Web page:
This is a very good listen for the technical history buff. I enjoyed the easy narrative that almost gave me the feel of being with the pilgrims. The only fault I could find is it ended with the demise of the New England Indians. An update to modern times of Mayflower descendants would have been nice.
It's good to learn the details and stories behind what you thought you knew about this part of American history. The author shows what it took to survive, relationships with Indians and how that relationship changed over time. Beyond a bit too much personal detail at times, this book is an overall good read if you like history.
...history about a little known period of early American history. What I found interesting is that the New World was know by fisherman much earlier than the the first colonies.
It was a complex period of history with intersting character on both sides (Native American and English)
This was the most difficult to finish audio book I've ever listened to. The author added no depth to many of the significant events and individuals in the book. It was like, "oh by the way, she was convicted and hung in Boston Common." or, "on the way home, his boat capsized and he drowned in Chesapeake Bay." Then on to some other event. The author repeatedly glossed over interesting stories, and repeatedly lost my attention.
I began the book looking forward to the pilgrim aspect of the story, but actually found that the less entertaining part of the book. I found the discussion of the religious aspects tedious. The actual crossing is given short shrift. The real meat is in the analysis of the evolution of the relationship early settlers had with the indians.
The 1st half of the book sheds a good deal of light on the pilgrims and their relations with the indians.
However, as expressed in a previous review, the 2nd half drags. In the account of Phillips War, there seems to be an endless account of battles and names that seem to merge into one another, with very little to distinquish each character and event independently.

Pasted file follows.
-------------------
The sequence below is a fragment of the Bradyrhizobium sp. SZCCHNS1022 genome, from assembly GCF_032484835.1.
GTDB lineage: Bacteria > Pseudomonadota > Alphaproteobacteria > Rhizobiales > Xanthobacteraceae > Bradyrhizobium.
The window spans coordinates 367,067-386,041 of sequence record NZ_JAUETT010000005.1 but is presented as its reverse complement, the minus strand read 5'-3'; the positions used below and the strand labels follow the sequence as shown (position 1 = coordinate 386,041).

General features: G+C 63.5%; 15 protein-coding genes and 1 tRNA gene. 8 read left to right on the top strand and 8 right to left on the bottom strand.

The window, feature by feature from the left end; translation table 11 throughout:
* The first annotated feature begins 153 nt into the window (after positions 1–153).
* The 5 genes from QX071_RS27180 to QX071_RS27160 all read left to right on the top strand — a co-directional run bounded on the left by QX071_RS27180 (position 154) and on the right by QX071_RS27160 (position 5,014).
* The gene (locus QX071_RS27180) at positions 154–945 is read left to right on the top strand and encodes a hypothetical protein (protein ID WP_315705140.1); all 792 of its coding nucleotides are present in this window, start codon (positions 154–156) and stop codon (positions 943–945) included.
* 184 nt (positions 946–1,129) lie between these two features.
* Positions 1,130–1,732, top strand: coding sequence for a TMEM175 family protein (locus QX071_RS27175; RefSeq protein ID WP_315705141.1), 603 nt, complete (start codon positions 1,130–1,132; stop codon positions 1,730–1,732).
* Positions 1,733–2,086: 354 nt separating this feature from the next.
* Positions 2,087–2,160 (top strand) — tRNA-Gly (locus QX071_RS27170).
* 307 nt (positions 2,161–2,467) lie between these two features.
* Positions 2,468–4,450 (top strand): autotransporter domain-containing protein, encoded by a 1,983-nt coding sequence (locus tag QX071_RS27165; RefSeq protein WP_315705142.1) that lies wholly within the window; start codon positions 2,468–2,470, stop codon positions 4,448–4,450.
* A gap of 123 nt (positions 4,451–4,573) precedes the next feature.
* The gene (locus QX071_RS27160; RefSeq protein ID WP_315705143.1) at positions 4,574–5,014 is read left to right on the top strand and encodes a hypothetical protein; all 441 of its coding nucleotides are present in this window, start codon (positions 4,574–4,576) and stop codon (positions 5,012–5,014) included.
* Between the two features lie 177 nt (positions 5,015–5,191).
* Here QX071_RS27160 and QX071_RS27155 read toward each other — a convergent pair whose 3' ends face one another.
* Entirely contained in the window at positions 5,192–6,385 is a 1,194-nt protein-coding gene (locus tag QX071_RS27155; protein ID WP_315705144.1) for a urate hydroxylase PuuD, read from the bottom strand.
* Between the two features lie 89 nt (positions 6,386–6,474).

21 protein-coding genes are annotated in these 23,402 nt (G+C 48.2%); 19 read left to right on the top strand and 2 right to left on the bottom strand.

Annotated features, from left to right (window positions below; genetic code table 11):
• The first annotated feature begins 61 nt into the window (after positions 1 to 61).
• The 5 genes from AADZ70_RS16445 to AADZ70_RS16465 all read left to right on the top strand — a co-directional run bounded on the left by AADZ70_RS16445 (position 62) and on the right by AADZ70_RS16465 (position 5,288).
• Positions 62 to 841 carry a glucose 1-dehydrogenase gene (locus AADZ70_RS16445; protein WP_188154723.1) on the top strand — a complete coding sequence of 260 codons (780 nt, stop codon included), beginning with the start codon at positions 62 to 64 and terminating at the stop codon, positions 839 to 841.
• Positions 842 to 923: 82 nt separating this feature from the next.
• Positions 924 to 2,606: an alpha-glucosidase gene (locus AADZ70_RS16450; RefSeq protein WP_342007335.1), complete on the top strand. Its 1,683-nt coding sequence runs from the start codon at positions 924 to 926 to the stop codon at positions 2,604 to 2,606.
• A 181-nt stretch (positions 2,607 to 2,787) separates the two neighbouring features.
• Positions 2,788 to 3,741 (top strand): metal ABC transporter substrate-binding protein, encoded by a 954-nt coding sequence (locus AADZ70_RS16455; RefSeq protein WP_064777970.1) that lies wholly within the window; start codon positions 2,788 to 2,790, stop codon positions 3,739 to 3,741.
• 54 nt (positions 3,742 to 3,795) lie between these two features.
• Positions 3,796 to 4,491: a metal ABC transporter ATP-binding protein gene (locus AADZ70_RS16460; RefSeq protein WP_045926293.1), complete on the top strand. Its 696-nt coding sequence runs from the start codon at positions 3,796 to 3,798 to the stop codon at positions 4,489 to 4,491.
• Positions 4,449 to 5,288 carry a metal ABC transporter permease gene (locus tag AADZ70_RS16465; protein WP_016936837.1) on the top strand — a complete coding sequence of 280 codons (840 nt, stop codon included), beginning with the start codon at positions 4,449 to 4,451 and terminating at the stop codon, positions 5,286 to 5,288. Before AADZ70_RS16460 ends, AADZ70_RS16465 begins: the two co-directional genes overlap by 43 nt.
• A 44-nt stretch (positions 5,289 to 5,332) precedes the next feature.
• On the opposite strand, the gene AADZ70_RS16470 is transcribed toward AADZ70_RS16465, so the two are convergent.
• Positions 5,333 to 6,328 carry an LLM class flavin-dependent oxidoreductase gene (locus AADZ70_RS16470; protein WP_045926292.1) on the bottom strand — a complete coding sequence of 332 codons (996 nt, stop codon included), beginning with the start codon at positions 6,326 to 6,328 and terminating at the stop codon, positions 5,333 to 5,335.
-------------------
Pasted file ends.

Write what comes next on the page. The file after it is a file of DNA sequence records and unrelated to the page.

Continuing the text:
The Pilgrim story not glorified, not glamorized. Insight into the Indian - Settler relationship. Cohesive, Historical, storytelling. It was real, well done and flowed well until the King Philips War segments of which were disjointed just as the war was. It was scattered as the war was. A horrendous part of our early history not usually presented in our educatioal systems. Everyone should know the senerio portrayed. I learned and I liked it. Recommended
This book does a nice job of illuminating the real life of the Pilgrims, and with that it succeeds. The first half of the book is devoted to telling how the Pilgrims began their voyage, and their first two years in the colony. This part is excellent.
The second half deals with King Phillip's War, and it just feels disjointed. The narrative jumps around and feels less cohesive than the first half of the book.
Finally, George Guidall normally does an excellent job narrating books. But in a story about Pilgrims and Indians his voice and manner just seems wholly out of place, and at times this was really distracting for me. His reading of the book made Phillip seem almost comical.
The title is an understatement. The Mayflower, its passengers and the resulting colony makes up only about 40 percent of the book. The remainder goes over the next 50 plus years talking about King Phillip's War. It's read well for a historical narrative. I learned a great deal about the early history of the first colonies and how Indian/English relations broke down over time.